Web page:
Landsat View of a Disappearing Glacier in Iceland
Ice loss from 1973 to 2019
The total loss of a small glacier atop a volcanic peak in west, central Iceland in 2014 led to the creation of this imagery series showing ice area changes during the past ~46 years. The loss of Okjökull (Ok Glacier) was announced by Oddur Sigurðsson in 2014 based on his many years observing the island’s glaciers and ice caps for the Icelandic Meteorological Office. On 18 August 2019, a memorial will be placed on top of the area where Okjökull’s ice once flowed.
In the Landsat images here, you can see not only the disappearance of Okjökull but ice area losses to the other small ice caps nearby and also the retreat of larger glaciers flowing from the main ice cap in the area, Langjökull. The impact of ash deposition from eruptions two of Iceland’s many volcanoes is also evident (Hekla, February 2000 and Eyjafjallajökull, in April 2010). The highest point in the area is on the north side of Langjökull and is about 1,450 m (4,760 ft) above sea level.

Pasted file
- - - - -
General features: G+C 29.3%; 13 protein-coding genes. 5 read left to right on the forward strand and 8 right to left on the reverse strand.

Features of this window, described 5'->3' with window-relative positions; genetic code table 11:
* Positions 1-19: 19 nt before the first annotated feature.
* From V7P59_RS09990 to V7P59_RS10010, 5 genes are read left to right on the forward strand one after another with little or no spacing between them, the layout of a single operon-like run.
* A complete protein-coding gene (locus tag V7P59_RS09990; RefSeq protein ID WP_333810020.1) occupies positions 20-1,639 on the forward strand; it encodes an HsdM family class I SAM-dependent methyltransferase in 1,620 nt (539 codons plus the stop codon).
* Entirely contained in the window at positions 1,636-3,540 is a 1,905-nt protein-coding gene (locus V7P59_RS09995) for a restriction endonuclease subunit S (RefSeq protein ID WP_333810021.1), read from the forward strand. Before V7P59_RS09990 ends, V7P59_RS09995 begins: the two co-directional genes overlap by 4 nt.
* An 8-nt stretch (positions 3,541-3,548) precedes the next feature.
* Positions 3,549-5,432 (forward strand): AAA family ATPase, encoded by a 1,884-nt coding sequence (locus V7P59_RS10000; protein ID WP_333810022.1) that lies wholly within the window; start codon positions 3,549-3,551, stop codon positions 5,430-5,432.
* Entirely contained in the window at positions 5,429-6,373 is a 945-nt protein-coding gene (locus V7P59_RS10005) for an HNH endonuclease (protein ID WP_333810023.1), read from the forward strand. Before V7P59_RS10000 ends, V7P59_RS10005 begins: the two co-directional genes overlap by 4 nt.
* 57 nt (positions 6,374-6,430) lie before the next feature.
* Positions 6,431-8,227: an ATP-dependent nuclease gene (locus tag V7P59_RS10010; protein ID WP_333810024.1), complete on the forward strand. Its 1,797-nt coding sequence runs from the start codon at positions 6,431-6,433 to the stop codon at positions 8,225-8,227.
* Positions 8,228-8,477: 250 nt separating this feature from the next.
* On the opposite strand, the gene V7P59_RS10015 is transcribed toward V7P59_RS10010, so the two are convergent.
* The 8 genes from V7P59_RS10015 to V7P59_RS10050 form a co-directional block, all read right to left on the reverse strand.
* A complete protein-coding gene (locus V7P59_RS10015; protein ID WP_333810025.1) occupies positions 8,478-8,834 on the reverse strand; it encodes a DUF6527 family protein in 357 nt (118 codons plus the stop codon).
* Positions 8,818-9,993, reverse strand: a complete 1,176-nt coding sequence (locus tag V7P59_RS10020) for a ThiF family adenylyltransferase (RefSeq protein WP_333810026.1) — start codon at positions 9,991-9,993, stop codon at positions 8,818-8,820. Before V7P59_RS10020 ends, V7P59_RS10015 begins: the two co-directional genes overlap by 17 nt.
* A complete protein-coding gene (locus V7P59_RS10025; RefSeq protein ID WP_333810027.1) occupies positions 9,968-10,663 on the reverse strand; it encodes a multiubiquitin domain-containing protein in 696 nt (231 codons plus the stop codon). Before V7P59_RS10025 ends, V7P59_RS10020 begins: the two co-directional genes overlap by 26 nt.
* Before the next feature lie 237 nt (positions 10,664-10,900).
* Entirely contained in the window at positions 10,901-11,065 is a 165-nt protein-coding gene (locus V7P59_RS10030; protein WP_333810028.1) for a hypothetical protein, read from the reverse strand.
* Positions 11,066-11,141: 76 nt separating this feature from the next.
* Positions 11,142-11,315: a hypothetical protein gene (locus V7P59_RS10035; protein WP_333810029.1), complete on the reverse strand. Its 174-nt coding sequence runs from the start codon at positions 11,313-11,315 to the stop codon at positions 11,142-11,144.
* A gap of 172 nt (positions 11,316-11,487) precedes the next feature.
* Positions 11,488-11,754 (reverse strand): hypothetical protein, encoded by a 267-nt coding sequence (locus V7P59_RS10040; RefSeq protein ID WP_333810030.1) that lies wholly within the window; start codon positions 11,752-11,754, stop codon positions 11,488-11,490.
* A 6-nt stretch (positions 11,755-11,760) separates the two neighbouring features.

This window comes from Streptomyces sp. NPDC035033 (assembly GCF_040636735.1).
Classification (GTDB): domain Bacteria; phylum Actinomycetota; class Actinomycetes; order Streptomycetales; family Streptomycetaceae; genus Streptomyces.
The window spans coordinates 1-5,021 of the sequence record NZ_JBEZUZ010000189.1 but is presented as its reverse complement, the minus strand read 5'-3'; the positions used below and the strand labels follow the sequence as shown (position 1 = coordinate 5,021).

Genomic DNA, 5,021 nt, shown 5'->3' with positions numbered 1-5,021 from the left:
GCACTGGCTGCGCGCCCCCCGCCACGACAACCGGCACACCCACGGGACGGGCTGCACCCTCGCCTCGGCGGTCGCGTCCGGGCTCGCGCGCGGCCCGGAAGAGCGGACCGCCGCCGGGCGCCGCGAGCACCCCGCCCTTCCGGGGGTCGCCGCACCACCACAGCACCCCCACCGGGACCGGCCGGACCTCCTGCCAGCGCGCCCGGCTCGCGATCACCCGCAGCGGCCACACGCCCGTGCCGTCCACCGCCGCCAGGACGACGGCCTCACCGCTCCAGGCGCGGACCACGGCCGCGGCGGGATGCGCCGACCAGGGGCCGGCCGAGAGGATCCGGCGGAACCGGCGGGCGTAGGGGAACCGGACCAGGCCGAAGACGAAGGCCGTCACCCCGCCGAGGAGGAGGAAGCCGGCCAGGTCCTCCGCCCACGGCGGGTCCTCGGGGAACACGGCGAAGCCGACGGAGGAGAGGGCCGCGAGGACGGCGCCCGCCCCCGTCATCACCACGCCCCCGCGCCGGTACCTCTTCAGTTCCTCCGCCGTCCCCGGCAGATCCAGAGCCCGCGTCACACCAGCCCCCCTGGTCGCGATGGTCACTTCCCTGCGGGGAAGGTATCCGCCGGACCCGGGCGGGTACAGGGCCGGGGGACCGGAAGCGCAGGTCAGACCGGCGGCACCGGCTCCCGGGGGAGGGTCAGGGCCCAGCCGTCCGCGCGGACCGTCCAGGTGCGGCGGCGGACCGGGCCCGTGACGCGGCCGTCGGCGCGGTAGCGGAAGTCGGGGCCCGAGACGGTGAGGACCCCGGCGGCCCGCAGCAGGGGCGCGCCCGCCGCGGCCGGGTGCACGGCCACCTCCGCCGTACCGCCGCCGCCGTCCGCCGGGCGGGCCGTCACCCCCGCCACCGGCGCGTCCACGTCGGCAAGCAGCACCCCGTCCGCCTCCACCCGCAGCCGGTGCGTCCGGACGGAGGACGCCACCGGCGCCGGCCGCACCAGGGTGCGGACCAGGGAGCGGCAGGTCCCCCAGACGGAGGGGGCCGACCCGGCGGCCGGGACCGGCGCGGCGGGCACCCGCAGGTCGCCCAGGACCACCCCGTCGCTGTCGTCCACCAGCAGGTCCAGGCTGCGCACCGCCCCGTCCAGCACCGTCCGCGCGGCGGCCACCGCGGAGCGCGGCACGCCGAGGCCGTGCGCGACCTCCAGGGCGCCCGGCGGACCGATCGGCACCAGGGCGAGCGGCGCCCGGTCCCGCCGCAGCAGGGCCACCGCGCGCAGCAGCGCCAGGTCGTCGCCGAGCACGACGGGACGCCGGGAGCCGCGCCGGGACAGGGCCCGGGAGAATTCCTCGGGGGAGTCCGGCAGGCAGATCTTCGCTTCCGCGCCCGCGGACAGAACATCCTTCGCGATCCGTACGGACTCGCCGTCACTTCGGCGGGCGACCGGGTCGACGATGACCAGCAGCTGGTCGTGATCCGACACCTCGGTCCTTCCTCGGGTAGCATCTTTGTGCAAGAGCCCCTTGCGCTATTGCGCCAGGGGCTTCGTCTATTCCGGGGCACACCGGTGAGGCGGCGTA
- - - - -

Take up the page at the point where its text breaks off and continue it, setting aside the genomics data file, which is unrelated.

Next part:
Location names from:
Geographic Names of Iceland’s Glaciers: Historic and Modern
By Oddur Sigurðsson and Richard S. Williams, Jr.
Please give credit for this item to:
NASA's Goddard Space Flight Center